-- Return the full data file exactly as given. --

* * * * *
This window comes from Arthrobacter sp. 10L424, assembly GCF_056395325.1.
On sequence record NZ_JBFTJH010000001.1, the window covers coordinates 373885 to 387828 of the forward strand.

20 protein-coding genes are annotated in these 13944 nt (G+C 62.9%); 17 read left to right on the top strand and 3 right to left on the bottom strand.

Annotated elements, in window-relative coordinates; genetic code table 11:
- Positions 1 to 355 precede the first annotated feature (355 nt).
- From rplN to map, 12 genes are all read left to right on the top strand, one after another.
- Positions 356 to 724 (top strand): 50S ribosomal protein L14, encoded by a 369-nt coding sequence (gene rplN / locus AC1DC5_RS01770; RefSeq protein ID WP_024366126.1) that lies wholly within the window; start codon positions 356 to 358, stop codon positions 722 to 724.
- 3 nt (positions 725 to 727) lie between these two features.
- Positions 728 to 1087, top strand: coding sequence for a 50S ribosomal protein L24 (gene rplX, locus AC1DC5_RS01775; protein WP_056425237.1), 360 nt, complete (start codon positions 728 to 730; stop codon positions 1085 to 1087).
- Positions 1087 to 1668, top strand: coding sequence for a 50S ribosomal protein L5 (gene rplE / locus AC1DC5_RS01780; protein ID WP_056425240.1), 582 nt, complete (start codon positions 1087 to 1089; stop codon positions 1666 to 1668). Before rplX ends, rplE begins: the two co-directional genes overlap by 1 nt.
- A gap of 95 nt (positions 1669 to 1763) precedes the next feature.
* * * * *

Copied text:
This window comes from Arthrobacter sp. 10L424, assembly GCF_056395325.1.
On sequence record NZ_JBFTJH010000001.1, the window covers coordinates 373885 to 387828 of the forward strand.

20 protein-coding genes are annotated in these 13944 nt (G+C 62.9%); 17 read left to right on the top strand and 3 right to left on the bottom strand.

Annotated elements, in window-relative coordinates; genetic code table 11:
- Positions 1 to 355 precede the first annotated feature (355 nt).
- From rplN to map, 12 genes are all read left to right on the top strand, one after another.
- Positions 356 to 724 (top strand): 50S ribosomal protein L14, encoded by a 369-nt coding sequence (gene rplN / locus AC1DC5_RS01770; RefSeq protein ID WP_024366126.1) that lies wholly within the window; start codon positions 356 to 358, stop codon positions 722 to 724.
- 3 nt (positions 725 to 727) lie between these two features.
- Positions 728 to 1087, top strand: coding sequence for a 50S ribosomal protein L24 (gene rplX, locus AC1DC5_RS01775; protein WP_056425237.1), 360 nt, complete (start codon positions 728 to 730; stop codon positions 1085 to 1087).
- Positions 1087 to 1668, top strand: coding sequence for a 50S ribosomal protein L5 (gene rplE / locus AC1DC5_RS01780; protein ID WP_056425240.1), 582 nt, complete (start codon positions 1087 to 1089; stop codon positions 1666 to 1668). Before rplX ends, rplE begins: the two co-directional genes overlap by 1 nt.
- A gap of 95 nt (positions 1669 to 1763) precedes the next feature.